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School Lunch

What should a parent do when a child only wants to buy school lunch and it isn't healthy, or a child is bored with the lunches you pack from home? And really, does one meal a day make a difference? Yes. When kids get used to eating high fat food, this can form a long-term habit (fat does taste good). The time to set permanent healthy behavior is early and reinforcing during school is no exception.

Depending on the age of your child, have her help plan lunch or even prepare part of it. This can be done just once or twice a week to get your child involved.

Remember that children love to get out and play and sometimes will eat very little so they can have more time on the school playground. Packing a snack for early or late recess may be a good idea (peanuts and cashews are full of fiber and protein). Don't be upset with them if their lunch is only half consumed. She is just a social butterfly. Offer sliced peaches and plain yogurt when she gets home. Make a fruit smoothie with your son using frozen fruit, vanilla yogurt, and milk.

Talk to your child about the lunch program and help him choose a healthy option. Although it is quite convenient not to pack a lunch, try a bag lunch at least two times a week. For older kids this can help your budget as kids who can go off campus can spend a lot on lunch (of questionable nutritional value).

Healthy things to pack:

  • Edamame (soybean) or sugar snap peas (good source of protein)
  • Cube cheese and offer it on a toothpick
  • Trail mix (nuts, dried cranberries stick pretzels)
  • Sliced mango, kiwi, or apples (use orange juice to help prevent browning)
  • Vanilla yogurt with raspberries and granola or nuts on top (place it in a small plastic container (use an ice pack to keep it cold)
  • Use leftover chicken from dinner last night and make a sandwich vs. processed sandwich meat which is high in sodium (salt)
  • Use a cookie cutter to shape sandwiches into hearts, flowers, etc (young kids love to eat fun-shaped sandwiches)
  • Open faced bagel with cream cheese and a face (use raisin for the eyes, a cashew for the nose etc.)
  • Peanut butter and banana sandwich – apples will work too.
  • Fresh mozzarella cheese in a tortilla
  • Use a thermos in the cold months and fill it up with soup or pasta with a little bit of chicken broth for added taste
  • Cereal. Just make sure it is high in fiber (5 grams) and low in sugar (under 10 grams). Provide a container with a top and a spoon; your child can add the milk provided at school.

This family wellness article is provided by Nourish Interactive, visitwww.nourishinteractive.com for nutrition articles, family wellness tips, free children's healthy games, and tools. Available in English and Spanish.

Copyright ©2009 Nourish Interactive – All Rights Reserved.

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Real Meals Cookbook

The UK Government has made available a new, free cookbook for all 11-year olds today, to help them learn healthy versions of old favourites – from spaghetti bolognaise; risotto; lamb hot pot; lamb rogan josh; roast chicken legs; chow mein; and apple crumble.

The 'Real Meals – Simple Cooking Made Easy' cookbook containing 32 classic recipes and sauces and endorsed by top chef Phil Vickery, was chosen after the public was asked to nominate the basic dishes every child should learn how to cook.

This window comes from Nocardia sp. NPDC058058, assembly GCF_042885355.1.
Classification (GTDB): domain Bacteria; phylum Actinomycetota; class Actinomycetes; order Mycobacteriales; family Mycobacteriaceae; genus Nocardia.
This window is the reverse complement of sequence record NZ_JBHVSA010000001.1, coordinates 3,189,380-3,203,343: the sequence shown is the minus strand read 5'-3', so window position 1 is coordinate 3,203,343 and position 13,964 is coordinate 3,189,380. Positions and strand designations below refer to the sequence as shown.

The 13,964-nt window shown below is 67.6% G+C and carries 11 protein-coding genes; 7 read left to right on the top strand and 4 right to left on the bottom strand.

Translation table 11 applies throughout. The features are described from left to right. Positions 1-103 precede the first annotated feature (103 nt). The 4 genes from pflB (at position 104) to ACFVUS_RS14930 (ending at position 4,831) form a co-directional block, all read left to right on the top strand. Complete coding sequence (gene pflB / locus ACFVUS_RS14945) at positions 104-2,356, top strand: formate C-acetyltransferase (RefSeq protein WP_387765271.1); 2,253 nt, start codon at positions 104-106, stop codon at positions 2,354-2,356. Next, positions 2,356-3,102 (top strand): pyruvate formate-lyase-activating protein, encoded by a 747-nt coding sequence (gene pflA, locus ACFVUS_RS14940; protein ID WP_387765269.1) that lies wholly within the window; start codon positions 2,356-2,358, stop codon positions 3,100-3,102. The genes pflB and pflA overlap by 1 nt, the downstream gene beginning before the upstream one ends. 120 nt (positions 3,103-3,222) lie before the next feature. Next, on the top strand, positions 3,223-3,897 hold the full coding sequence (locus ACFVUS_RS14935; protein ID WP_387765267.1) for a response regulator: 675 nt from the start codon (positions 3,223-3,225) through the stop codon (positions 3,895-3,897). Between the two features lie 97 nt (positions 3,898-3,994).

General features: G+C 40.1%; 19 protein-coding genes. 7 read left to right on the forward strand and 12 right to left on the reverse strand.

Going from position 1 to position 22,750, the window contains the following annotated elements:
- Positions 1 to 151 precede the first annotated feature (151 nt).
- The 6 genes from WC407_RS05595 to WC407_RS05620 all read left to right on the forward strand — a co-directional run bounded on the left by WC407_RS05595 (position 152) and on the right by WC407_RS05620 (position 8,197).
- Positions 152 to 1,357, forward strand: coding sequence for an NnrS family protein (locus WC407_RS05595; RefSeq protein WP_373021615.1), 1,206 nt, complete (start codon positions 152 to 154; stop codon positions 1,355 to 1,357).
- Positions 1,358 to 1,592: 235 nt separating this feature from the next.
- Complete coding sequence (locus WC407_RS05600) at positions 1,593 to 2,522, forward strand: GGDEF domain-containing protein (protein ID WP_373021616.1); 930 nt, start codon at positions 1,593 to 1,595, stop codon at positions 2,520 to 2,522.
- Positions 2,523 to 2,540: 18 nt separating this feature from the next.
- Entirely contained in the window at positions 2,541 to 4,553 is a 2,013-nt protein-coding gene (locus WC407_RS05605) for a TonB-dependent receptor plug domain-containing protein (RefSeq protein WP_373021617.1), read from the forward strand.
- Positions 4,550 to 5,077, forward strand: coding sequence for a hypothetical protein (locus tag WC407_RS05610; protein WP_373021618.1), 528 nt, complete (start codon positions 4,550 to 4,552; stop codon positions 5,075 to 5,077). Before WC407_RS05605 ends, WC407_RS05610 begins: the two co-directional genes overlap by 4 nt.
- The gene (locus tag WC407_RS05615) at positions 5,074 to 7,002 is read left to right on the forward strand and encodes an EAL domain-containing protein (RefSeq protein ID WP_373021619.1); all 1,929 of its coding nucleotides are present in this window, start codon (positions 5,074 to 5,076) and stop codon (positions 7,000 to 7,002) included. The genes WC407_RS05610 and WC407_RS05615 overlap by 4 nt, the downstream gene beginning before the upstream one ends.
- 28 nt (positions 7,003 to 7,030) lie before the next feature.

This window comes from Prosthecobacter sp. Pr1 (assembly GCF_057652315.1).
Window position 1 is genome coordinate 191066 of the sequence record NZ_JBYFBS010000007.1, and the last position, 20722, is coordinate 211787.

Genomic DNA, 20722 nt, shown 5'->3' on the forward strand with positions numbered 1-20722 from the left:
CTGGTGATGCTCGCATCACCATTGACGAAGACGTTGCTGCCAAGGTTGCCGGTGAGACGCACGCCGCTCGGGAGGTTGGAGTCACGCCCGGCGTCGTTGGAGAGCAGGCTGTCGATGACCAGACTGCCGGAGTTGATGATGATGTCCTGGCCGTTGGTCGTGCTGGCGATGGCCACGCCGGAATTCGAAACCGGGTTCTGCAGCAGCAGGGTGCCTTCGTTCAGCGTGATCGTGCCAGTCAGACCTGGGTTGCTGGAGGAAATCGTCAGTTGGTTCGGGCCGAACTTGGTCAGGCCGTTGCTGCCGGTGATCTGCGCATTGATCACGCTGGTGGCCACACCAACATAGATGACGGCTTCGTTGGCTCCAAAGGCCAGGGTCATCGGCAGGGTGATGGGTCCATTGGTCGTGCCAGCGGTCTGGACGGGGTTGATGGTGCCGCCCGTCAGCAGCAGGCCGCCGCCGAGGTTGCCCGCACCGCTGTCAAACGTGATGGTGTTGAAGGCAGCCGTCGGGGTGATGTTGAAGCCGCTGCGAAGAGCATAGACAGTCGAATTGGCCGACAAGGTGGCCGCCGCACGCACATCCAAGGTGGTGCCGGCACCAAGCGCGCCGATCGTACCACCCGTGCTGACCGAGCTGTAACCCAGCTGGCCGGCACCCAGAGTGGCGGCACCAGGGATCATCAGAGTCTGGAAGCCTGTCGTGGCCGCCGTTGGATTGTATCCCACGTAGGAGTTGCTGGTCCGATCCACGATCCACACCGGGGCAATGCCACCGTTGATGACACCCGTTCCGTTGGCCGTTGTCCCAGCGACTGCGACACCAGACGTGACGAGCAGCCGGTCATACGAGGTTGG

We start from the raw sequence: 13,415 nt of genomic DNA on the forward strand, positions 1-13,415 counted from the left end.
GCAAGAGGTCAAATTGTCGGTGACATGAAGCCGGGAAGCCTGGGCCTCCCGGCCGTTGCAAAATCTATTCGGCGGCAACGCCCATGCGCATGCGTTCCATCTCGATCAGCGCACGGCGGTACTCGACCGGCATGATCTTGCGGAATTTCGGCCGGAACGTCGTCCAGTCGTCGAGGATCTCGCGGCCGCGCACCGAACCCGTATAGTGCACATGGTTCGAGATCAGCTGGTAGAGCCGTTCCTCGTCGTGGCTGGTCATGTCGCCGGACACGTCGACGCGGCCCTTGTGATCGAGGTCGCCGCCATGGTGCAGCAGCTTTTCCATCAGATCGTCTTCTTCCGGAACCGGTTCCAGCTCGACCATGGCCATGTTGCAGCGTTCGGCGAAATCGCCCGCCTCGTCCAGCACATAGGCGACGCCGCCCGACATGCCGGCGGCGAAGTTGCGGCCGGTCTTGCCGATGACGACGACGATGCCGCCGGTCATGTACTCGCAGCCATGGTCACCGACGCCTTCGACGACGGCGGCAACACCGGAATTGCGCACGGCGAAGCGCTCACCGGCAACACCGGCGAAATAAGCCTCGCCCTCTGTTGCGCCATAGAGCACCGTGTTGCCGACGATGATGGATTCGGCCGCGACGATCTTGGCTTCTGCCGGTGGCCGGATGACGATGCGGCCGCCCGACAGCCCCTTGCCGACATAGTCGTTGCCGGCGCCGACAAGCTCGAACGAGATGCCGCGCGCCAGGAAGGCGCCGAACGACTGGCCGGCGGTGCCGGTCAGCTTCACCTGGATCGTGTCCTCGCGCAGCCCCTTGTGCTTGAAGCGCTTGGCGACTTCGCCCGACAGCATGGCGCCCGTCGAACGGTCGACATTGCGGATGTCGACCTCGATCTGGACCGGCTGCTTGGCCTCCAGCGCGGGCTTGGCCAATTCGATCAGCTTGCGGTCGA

The cookbook is available online at

http://www.direct.gov.uk/prod_consum_dg/groups/dg_digitalassets/@dg/@en/documents/digitalasset/dg_171715.pdf

 

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Calcium may help you live longer

All had reported on their diet at the beginning of the study. During follow-up, about 2,358 died.

The top calcium consumers had a 25 percent lower risk of dying from any cause and a 23 percent lower risk of dying from heart disease during follow-up relative to men that had the least amount of calcium in their diet. Calcium intake didn't significantly influence the risk of dying from cancer.

Men in the top third based on their calcium intake were getting nearly 2,000 milligrams a day, on average, compared to about 1,000 milligrams for men in the bottom third. The US Recommended Dietary Allowance (RDA) for calcium intake is 1,000 milligrams for men 19 to 50 years old and 1,200 milligrams for men 50 and over. “Intake of calcium above that recommended daily may reduce all-cause mortality,” Kaluza and her colleagues conclude.

Calcium could influence mortality risk in many ways, they note, for example by reducing blood pressure, cholesterol, or blood sugar levels. For the men in the study, the main sources of calcium in the diet were milk and milk products and cereal products. In contrast to calcium, there was no relationship between magnesium consumption and overall mortality or deaths from cancer or heart disease. Study participants' intakes ranged from around 400 milligrams per day to around 525 milligrams; the RDA for magnesium is 420 milligrams for men 31 and older.

This analysis, the researchers say, may have found no effect for magnesium because all of the men in the study seemed to be getting enough of the mineral in their diet. “Further studies are needed in other populations with lower dietary magnesium intakes to address this issue,” they say. Future research should also look into calcium and magnesium intake from drinking water, they add, which can be a significant source of these minerals.

SOURCE: American Journal of Epidemiology

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